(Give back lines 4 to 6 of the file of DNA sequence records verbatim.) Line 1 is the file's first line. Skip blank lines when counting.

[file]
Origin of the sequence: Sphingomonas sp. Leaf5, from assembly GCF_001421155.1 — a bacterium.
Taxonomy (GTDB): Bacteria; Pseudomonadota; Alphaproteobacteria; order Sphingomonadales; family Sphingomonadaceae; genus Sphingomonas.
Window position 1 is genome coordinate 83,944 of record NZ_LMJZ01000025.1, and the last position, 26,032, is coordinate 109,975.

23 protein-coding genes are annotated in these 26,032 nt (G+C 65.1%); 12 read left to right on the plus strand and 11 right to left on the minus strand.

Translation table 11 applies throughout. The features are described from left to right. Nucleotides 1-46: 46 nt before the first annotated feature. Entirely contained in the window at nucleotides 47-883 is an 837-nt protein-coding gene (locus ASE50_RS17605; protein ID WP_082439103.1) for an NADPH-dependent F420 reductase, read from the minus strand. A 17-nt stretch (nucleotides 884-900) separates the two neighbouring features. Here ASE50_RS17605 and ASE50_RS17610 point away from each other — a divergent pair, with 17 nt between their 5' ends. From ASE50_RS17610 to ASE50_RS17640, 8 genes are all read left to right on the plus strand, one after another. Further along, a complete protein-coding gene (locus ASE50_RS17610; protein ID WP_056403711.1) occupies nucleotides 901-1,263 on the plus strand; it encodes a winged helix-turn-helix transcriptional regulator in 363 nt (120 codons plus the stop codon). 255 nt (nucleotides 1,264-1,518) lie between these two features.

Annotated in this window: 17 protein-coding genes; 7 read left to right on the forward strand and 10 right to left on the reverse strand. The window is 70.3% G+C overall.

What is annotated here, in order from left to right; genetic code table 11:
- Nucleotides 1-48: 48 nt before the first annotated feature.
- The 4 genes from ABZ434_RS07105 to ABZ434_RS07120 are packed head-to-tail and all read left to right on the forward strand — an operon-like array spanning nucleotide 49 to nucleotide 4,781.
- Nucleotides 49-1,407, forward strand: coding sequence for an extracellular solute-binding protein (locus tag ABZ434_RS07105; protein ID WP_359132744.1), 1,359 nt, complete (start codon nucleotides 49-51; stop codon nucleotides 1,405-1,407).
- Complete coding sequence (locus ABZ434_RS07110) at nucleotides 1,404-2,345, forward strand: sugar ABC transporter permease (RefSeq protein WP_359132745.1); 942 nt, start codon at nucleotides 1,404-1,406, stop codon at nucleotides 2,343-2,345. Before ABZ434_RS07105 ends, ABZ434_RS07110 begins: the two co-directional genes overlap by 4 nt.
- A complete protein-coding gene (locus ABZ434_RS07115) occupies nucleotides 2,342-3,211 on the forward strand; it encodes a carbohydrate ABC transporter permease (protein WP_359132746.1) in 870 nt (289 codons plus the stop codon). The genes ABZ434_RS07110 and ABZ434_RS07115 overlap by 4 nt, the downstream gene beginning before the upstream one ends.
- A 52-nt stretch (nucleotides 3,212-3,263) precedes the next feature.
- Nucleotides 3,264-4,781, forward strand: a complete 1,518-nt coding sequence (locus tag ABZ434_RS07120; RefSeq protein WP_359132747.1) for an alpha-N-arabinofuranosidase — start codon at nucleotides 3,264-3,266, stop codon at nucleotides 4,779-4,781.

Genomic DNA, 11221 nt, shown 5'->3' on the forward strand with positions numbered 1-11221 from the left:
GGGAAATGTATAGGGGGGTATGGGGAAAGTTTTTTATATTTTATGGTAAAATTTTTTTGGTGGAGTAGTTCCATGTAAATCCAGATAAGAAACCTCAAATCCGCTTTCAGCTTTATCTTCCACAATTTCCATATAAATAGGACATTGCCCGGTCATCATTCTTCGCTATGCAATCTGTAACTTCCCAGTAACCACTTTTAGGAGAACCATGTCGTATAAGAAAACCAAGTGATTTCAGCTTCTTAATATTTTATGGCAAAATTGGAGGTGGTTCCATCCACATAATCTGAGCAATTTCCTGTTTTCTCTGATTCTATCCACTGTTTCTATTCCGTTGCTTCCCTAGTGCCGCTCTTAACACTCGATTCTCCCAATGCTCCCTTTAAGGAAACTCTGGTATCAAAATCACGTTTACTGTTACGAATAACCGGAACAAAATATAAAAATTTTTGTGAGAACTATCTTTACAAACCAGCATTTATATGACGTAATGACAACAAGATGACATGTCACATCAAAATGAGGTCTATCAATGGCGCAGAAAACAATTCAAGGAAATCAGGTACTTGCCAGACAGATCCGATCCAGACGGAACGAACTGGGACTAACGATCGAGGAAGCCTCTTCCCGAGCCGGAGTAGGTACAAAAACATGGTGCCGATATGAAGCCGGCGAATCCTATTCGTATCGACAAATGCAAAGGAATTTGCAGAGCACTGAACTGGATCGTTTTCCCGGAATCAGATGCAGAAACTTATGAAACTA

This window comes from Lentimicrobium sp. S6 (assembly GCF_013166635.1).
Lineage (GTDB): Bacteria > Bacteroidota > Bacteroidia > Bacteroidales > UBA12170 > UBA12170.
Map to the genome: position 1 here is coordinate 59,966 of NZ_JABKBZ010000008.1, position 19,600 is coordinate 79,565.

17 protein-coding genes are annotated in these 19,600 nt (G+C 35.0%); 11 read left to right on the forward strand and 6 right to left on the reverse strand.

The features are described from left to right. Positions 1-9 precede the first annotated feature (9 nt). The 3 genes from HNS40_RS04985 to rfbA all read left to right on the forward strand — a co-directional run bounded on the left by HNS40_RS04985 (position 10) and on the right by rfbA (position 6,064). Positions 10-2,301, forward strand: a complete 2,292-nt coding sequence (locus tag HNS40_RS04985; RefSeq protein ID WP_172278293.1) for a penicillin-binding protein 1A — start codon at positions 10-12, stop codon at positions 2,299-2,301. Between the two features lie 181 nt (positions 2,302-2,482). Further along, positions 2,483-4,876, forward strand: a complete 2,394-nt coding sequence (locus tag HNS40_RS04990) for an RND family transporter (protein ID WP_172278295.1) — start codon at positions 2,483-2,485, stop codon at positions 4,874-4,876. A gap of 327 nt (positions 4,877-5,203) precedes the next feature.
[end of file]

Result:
23 protein-coding genes are annotated in these 26,032 nt (G+C 65.1%); 12 read left to right on the plus strand and 11 right to left on the minus strand.

Translation table 11 applies throughout. The features are described from left to right. Nucleotides 1-46: 46 nt before the first annotated feature. Entirely contained in the window at nucleotides 47-883 is an 837-nt protein-coding gene (locus ASE50_RS17605; protein ID WP_082439103.1) for an NADPH-dependent F420 reductase, read from the minus strand. A 17-nt stretch (nucleotides 884-900) separates the two neighbouring features. Here ASE50_RS17605 and ASE50_RS17610 point away from each other — a divergent pair, with 17 nt between their 5' ends. From ASE50_RS17610 to ASE50_RS17640, 8 genes are all read left to right on the plus strand, one after another. Further along, a complete protein-coding gene (locus ASE50_RS17610; protein ID WP_056403711.1) occupies nucleotides 901-1,263 on the plus strand; it encodes a winged helix-turn-helix transcriptional regulator in 363 nt (120 codons plus the stop codon). 255 nt (nucleotides 1,264-1,518) lie between these two features.

Annotated in this window: 17 protein-coding genes; 7 read left to right on the forward strand and 10 right to left on the reverse strand. The window is 70.3% G+C overall.